Music therapy in palliative care aims to provide opportunities for patients of all ages, and people close to them, in enriching and supportive music-based experiences as they deal with the patients’ life threatening, often deteriorating conditions. Music therapists can invite patients, sometimes with families and friends, to listen to live or recorded music, compose songs, share improvised music, reflect on musically inspired memories, perform music, have therapeutic music education or appreciation sessions, and become involved in personalised music programs aimed to promote relaxation and symptom relief. Children may also become involved in playsongs and made up musical stories, playing instruments, and singing, which can be fun, reduce discomfort, and enable symbolic expression. Music therapy sessions can be held in palliative care units and other hospital settings, and in homes through community based palliative care. The principals of palliative care also inform music therapists’ work in any health area focussed on quality of life improvement, including day hospice and nursing home settings.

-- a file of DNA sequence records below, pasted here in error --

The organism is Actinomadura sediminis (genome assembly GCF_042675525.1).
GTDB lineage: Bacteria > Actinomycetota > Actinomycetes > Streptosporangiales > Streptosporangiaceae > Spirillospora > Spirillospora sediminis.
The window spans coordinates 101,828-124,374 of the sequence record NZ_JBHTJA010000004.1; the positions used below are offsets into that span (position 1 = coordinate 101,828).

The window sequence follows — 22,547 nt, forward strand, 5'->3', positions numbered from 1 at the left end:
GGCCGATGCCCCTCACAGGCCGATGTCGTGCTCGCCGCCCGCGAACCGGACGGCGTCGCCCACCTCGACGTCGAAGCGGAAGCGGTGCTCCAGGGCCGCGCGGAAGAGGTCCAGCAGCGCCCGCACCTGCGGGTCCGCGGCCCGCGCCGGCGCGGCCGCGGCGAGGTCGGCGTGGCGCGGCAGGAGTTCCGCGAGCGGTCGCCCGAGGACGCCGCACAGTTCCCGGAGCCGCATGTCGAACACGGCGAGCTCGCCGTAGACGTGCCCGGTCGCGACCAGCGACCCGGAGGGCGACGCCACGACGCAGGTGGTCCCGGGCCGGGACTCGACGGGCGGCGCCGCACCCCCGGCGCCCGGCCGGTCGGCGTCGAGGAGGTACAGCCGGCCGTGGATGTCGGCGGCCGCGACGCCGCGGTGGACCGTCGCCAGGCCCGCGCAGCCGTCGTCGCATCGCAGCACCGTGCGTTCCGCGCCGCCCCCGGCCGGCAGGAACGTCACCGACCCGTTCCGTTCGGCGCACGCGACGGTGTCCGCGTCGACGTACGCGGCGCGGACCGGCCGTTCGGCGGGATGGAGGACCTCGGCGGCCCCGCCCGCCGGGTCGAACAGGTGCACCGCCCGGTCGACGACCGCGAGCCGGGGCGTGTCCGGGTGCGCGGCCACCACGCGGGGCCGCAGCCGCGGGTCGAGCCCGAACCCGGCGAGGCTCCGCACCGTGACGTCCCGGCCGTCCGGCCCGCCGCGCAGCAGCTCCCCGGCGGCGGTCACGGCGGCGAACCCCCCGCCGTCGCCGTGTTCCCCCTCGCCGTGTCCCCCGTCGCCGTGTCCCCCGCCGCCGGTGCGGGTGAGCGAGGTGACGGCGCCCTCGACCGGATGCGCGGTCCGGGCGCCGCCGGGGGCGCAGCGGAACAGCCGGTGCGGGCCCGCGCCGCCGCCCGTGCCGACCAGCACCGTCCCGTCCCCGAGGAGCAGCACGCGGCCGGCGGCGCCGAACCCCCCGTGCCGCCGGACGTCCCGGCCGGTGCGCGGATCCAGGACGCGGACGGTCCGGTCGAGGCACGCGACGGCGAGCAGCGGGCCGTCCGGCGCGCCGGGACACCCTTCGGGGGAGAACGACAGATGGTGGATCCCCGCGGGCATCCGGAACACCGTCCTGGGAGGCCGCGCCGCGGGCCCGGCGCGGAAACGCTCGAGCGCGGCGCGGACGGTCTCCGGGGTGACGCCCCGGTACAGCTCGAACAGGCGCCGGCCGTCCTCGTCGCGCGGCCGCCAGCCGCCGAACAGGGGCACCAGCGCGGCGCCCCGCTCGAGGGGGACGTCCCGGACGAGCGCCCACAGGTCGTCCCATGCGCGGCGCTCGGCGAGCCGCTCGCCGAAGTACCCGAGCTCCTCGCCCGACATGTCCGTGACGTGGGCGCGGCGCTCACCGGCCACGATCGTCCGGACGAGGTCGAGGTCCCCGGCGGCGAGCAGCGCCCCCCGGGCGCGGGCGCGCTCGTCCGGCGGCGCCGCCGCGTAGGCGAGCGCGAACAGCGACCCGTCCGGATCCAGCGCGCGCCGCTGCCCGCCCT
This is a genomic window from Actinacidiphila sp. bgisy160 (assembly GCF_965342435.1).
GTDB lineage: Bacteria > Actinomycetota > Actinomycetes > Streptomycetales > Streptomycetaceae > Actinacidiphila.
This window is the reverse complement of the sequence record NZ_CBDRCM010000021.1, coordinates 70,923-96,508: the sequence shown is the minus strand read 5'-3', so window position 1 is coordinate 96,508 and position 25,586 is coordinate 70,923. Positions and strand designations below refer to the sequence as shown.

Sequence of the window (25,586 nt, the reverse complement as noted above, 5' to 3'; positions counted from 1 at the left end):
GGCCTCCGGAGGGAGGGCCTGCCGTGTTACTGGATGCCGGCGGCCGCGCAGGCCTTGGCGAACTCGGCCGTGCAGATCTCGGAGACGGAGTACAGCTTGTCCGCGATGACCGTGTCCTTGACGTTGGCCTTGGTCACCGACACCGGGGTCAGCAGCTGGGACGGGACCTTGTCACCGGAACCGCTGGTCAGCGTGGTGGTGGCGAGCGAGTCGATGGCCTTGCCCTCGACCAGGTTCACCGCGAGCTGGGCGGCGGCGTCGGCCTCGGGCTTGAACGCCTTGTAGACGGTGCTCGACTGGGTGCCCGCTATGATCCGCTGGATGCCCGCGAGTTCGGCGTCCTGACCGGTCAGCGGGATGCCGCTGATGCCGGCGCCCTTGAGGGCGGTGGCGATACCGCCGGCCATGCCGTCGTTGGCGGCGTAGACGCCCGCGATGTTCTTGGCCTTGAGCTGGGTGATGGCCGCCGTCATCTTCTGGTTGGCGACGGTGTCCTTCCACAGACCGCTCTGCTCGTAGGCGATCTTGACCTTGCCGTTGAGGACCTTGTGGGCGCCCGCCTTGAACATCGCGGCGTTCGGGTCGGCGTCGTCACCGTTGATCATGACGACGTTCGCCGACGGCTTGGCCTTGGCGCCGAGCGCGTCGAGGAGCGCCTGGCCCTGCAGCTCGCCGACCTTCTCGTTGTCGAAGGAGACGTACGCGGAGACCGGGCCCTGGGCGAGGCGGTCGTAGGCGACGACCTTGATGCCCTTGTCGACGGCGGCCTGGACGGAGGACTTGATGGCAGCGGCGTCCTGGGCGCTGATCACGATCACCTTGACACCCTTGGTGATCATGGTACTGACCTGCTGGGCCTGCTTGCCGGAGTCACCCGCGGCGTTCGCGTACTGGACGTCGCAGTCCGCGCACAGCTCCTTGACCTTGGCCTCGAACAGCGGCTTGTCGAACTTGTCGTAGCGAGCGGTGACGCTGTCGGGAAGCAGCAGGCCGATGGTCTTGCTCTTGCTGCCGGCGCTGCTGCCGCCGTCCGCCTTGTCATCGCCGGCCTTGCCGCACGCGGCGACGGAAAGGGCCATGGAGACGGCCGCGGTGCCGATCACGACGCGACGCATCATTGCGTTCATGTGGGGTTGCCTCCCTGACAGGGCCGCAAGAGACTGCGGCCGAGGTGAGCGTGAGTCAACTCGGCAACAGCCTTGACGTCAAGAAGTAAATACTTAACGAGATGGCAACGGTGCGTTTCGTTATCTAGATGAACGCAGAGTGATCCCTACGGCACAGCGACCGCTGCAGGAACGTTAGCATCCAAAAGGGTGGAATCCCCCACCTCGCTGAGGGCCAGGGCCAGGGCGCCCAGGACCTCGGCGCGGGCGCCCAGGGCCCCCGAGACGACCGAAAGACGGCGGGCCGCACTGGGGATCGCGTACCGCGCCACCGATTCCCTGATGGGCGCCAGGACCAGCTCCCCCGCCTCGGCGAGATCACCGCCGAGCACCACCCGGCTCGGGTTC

People tend to choose music that reflects feelings, memories, people, and images that they want to connect with. Time in music therapy might be used to: increase self-awareness through discussing elicited reflections with the therapist (who uses counselling skills as necessary); have enjoyable aesthetic, possibly transcendent experiences; engage in music-based life review; create CD legacies with personalised messages; ventilate feelings; or experience satisfaction and pride in creative accomplishments. Music therapists focus on the therapeutic process rather than the musical products and constantly try to offer music-based opportunities for patients to be touched in meaningful ways, and to share enjoyable, affirmative, uplifting, and memorable times with families / friends, and caring staff.